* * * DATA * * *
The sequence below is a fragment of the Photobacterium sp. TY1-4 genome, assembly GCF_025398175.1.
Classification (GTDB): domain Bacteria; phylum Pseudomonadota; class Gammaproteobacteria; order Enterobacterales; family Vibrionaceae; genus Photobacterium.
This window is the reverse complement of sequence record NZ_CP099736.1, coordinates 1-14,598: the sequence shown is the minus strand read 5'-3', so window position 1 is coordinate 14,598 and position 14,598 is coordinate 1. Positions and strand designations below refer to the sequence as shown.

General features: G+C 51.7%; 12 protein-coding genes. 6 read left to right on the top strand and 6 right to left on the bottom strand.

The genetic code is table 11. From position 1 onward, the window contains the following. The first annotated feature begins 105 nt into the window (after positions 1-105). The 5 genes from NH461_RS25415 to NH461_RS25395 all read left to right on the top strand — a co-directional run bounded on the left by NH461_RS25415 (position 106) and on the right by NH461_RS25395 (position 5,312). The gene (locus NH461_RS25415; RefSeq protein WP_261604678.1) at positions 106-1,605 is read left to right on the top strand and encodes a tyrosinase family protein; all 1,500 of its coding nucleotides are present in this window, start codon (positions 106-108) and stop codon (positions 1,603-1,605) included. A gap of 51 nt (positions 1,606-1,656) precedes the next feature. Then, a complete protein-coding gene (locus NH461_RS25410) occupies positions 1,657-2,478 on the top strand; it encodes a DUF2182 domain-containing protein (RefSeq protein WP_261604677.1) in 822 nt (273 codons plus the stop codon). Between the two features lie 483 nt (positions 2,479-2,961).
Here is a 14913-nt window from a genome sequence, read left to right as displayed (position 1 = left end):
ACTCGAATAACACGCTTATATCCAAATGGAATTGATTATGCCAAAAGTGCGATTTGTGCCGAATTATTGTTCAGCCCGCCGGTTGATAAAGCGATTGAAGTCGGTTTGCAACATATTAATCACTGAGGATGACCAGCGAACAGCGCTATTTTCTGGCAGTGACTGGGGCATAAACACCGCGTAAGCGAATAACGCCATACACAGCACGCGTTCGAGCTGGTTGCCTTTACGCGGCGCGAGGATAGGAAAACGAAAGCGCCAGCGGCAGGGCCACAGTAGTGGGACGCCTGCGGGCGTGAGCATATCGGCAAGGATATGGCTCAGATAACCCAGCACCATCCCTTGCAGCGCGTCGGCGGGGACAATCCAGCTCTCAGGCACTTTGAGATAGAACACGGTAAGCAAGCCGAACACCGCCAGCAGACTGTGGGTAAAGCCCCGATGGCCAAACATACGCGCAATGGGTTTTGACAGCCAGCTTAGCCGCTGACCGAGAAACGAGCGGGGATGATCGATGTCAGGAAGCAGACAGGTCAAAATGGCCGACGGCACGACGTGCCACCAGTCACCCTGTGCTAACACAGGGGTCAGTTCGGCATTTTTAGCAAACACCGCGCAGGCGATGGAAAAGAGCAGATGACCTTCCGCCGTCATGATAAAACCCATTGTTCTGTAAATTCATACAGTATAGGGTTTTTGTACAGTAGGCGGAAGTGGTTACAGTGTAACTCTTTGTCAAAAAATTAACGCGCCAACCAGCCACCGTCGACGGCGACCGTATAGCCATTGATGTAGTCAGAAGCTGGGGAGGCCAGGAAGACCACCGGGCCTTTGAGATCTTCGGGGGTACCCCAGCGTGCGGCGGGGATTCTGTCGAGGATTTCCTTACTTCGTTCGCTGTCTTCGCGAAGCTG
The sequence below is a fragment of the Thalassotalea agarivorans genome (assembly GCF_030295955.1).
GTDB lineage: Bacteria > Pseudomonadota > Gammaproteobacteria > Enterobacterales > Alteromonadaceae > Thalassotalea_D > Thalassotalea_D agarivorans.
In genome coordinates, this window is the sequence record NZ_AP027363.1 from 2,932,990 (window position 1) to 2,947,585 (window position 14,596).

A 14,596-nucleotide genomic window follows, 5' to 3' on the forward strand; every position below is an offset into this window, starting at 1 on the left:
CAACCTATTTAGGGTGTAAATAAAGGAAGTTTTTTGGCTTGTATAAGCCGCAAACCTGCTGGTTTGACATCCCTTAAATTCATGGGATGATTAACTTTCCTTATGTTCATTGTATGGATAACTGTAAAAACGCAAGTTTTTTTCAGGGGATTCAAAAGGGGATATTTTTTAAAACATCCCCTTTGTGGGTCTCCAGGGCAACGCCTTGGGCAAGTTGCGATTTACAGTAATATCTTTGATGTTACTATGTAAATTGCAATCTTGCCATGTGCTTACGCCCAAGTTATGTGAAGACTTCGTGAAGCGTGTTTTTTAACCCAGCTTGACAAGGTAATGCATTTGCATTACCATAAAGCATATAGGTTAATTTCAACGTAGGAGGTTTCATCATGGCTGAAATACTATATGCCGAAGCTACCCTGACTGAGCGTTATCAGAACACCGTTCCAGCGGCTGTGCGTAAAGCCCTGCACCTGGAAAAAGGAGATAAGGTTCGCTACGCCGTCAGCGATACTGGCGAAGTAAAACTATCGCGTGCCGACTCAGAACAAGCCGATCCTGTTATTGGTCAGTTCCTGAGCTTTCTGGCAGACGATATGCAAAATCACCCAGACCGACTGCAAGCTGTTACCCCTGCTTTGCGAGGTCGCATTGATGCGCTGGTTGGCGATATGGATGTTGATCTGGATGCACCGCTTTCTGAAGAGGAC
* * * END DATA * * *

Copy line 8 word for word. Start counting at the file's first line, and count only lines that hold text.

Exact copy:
The sequence below is a fragment of the Thalassotalea agarivorans genome (assembly GCF_030295955.1).